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Old 01-12-2013, 11:43 AM   #13
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My wife's car is 2010 Prius. It has 57k absolutely trouble free miles. Only been back to the dealer for oil changes and normal service. Maintenance is easier too. No transmission fluid and filter to replace, no rear end fluid to replace. The car has plenty of power for normal driving. The 50 mpg is real too. In fact at a steady 50-55 mph we get right at 65 mpg according to the DIC. By 75 mph it's down to the upper 40 mpg.

By the way, the battery is guaranteed for 8 years. Will probably trade it before that. And too there are companies that sell remanufactured batteries for way less than $6K. I've heard they are virtually as good as new.
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Old 01-12-2013, 12:57 PM   #14
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In California, the battery has a 10 year 150k mile warranty so few people have anything to worry about. If for some reason you buy one thats out of this warranty, you can always buy a battery from a wreck on ebay for about $1000. A new battery pack is only ~$2800. I doubt you will ever have to replace the battery honestly, most people just dont have cars for that long anymore.

We currently have 3 Prius' in stock, and they are great cars. Lots of space and a consistent 44+ mpg even going 85 down the freeway. No particular year has any known trouble spots, and all of the hybrid components are covered under either a 10 year or 15 year 150k warranty, depending on the part.

The only year I would avoid I guess is a 2009 unless its priced right. Last year of the old body style. Whats her budget?

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Old 01-12-2013, 01:05 PM   #15
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My neighbor has a 2011 Prius and a Chevy volt and says he likes the volt a lot more than the Prius. You can try looking into those.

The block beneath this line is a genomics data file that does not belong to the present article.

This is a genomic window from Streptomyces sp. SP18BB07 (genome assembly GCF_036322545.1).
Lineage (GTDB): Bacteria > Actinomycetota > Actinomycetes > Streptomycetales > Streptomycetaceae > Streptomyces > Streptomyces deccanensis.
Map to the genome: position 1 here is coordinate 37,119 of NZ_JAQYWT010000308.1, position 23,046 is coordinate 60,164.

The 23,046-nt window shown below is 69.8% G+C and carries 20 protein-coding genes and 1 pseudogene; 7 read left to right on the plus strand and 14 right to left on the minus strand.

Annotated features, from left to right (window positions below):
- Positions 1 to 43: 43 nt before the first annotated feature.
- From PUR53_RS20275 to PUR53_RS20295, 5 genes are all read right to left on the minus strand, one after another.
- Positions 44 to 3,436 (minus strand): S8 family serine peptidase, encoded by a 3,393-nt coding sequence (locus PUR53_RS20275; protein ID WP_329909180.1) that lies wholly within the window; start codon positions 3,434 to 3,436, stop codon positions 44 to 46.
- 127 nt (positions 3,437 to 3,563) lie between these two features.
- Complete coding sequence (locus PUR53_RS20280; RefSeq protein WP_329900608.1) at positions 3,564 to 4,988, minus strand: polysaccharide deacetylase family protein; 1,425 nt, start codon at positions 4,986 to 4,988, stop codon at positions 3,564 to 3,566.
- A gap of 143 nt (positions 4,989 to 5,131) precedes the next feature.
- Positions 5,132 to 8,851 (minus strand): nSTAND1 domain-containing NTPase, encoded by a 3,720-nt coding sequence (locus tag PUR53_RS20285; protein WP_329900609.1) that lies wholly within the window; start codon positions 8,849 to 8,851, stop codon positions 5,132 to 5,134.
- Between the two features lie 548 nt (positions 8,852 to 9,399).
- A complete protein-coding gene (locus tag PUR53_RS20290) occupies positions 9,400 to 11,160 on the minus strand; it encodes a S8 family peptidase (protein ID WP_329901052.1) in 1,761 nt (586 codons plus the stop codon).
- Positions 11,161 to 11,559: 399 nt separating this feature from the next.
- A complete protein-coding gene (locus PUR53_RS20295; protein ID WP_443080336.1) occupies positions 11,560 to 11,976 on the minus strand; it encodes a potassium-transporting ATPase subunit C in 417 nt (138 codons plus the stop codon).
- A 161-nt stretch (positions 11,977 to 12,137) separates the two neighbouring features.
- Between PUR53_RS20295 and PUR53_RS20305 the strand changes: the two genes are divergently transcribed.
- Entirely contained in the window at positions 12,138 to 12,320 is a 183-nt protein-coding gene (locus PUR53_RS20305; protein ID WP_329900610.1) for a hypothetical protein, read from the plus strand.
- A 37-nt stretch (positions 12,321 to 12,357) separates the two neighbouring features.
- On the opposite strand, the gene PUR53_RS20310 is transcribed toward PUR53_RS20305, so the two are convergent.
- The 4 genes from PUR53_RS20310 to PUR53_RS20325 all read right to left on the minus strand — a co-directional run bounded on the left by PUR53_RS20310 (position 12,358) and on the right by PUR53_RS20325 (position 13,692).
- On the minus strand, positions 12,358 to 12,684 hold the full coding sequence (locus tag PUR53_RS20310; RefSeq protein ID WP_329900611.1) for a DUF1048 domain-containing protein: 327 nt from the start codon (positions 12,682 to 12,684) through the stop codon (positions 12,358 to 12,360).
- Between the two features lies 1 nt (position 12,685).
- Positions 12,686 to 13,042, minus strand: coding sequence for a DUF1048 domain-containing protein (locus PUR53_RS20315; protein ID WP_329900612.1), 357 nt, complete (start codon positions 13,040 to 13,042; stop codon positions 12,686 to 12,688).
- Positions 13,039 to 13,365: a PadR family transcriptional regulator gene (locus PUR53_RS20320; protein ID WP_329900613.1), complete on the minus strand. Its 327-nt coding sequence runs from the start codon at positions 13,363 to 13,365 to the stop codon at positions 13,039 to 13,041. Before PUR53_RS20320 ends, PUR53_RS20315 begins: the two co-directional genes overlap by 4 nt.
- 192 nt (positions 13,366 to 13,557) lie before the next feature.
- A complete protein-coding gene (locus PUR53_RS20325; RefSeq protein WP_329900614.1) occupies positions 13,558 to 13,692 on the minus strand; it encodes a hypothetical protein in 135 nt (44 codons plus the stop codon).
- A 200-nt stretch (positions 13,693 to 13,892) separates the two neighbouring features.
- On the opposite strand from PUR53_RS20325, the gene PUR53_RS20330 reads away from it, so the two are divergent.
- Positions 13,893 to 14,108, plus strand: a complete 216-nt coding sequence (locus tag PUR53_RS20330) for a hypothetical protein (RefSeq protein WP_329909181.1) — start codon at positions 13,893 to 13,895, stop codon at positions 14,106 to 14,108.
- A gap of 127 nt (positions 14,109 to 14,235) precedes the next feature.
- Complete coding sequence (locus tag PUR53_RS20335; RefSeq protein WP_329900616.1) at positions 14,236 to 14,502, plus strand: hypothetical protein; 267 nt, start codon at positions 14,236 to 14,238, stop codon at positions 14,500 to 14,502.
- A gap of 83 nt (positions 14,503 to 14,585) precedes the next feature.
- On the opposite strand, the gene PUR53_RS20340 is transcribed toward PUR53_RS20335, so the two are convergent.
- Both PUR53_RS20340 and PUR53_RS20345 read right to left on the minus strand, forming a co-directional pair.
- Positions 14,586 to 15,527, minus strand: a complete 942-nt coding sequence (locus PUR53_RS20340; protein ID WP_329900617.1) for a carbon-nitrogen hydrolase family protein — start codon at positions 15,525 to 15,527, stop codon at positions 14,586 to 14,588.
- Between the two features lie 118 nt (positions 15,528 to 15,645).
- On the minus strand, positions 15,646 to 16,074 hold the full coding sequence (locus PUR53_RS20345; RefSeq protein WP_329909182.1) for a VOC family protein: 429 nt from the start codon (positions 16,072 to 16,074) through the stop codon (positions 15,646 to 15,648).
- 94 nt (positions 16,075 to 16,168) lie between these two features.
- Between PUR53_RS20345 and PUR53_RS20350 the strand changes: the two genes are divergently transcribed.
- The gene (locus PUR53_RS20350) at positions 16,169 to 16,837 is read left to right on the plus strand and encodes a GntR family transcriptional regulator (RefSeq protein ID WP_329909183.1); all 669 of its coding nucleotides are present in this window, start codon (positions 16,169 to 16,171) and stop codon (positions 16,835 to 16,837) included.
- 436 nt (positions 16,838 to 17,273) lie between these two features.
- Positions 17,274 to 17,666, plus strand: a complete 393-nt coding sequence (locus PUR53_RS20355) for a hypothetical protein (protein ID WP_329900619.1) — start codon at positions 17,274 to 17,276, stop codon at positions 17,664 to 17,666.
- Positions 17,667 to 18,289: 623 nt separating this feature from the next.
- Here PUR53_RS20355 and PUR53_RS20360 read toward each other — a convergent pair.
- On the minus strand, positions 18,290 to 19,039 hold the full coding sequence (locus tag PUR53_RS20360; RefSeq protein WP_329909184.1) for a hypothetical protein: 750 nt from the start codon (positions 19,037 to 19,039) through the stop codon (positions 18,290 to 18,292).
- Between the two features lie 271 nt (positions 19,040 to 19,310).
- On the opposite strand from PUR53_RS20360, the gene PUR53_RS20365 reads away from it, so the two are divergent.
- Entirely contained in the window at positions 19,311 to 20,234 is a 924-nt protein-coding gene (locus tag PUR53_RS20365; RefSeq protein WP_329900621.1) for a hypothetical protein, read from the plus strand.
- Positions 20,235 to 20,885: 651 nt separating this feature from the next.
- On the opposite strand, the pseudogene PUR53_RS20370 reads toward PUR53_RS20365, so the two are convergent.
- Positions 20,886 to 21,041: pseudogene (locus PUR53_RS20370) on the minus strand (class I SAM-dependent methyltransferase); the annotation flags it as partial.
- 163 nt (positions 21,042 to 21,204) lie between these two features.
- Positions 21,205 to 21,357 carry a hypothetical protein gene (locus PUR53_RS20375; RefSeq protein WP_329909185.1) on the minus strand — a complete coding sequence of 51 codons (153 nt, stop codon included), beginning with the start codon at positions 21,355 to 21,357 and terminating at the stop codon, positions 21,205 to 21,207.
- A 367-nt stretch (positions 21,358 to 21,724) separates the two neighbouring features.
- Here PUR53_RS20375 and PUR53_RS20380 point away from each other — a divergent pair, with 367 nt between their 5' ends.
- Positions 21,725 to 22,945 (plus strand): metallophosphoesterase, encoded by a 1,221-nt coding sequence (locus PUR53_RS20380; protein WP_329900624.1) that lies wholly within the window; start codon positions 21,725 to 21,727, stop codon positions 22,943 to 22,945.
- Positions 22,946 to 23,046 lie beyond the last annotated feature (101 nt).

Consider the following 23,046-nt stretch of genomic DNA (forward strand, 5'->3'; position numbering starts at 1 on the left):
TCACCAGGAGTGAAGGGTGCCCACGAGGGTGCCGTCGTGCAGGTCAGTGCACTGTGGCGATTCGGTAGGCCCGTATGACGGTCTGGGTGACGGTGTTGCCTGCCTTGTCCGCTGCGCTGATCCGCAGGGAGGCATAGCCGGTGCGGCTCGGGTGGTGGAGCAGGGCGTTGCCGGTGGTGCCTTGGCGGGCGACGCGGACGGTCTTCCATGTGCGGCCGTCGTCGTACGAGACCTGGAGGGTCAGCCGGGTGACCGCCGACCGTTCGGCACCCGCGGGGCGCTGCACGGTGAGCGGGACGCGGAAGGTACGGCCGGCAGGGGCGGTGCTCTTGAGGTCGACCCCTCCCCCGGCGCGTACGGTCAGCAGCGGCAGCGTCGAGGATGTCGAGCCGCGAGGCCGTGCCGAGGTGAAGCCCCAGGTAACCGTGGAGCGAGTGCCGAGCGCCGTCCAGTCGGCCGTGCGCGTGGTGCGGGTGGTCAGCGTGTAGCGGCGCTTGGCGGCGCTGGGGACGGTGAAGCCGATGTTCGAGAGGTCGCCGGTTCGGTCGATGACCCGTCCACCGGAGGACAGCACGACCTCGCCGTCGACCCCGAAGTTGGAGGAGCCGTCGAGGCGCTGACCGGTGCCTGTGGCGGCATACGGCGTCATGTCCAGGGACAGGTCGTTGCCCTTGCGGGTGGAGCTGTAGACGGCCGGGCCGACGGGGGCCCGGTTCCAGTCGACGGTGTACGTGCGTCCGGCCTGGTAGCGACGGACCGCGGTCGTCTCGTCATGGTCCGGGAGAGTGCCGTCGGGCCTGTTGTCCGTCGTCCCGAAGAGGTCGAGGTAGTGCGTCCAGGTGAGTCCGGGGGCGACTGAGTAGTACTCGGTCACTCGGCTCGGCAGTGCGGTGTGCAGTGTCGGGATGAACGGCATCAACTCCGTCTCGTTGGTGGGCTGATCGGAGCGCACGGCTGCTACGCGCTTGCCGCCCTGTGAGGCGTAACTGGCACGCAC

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Old 01-12-2013, 01:08 PM   #16
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They are 2 different cars in 2 different price brackets though! The volt is almost 1.5x more expensive and im sorry to say I would not trust GM in the hybrid division given their shaky past in the area. I would lease a volt, but definitely not buy until there are millions on the road like a prius.
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Old 01-12-2013, 02:31 PM   #17
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why buy used? you can get a new one around low 20's.
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Old 01-12-2013, 02:38 PM   #18
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You should definitely watch the battery. They are expensive to replace, and being a used prius, they may have had their lives shortened considerably. The best thing you can do for your mom is to talk her out of a prius, and into something like a Fit, Civic, Corolla, etc.
This x100.


Get her something inexpensive to buy/maintain, safe, and good on gas.
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Old 01-12-2013, 02:39 PM   #19
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Batteries last 10 years and then need replacement which usually runs $6000-8000.
What a stupid ass car
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Old 01-12-2013, 03:13 PM   #20
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I'm not going to spend $6000+ to replace a damn battery. Not worth it, this alone should be a reason not to buy it.